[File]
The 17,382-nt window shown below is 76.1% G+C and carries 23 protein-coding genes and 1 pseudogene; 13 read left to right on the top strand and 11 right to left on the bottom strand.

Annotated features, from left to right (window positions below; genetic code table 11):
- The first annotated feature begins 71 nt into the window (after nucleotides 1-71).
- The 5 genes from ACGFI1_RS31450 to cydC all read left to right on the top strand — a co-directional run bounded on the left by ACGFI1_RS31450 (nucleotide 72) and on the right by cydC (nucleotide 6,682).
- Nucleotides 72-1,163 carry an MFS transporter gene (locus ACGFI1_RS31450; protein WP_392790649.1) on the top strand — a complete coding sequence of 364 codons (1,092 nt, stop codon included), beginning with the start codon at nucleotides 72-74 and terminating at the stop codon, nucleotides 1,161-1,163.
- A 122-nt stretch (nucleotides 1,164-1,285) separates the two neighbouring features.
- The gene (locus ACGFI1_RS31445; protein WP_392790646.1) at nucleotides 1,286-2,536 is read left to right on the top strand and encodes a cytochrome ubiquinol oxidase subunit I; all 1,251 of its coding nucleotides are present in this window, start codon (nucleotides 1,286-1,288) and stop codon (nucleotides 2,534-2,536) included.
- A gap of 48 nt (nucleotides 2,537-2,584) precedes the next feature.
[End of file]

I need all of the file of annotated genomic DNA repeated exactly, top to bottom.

The 17,382-nt window shown below is 76.1% G+C and carries 23 protein-coding genes and 1 pseudogene; 13 read left to right on the top strand and 11 right to left on the bottom strand.

Annotated features, from left to right (window positions below; genetic code table 11):
- The first annotated feature begins 71 nt into the window (after nucleotides 1-71).
- The 5 genes from ACGFI1_RS31450 to cydC all read left to right on the top strand — a co-directional run bounded on the left by ACGFI1_RS31450 (nucleotide 72) and on the right by cydC (nucleotide 6,682).
- Nucleotides 72-1,163 carry an MFS transporter gene (locus ACGFI1_RS31450; protein WP_392790649.1) on the top strand — a complete coding sequence of 364 codons (1,092 nt, stop codon included), beginning with the start codon at nucleotides 72-74 and terminating at the stop codon, nucleotides 1,161-1,163.
- A 122-nt stretch (nucleotides 1,164-1,285) separates the two neighbouring features.
- The gene (locus ACGFI1_RS31445; protein WP_392790646.1) at nucleotides 1,286-2,536 is read left to right on the top strand and encodes a cytochrome ubiquinol oxidase subunit I; all 1,251 of its coding nucleotides are present in this window, start codon (nucleotides 1,286-1,288) and stop codon (nucleotides 2,534-2,536) included.
- A gap of 48 nt (nucleotides 2,537-2,584) precedes the next feature.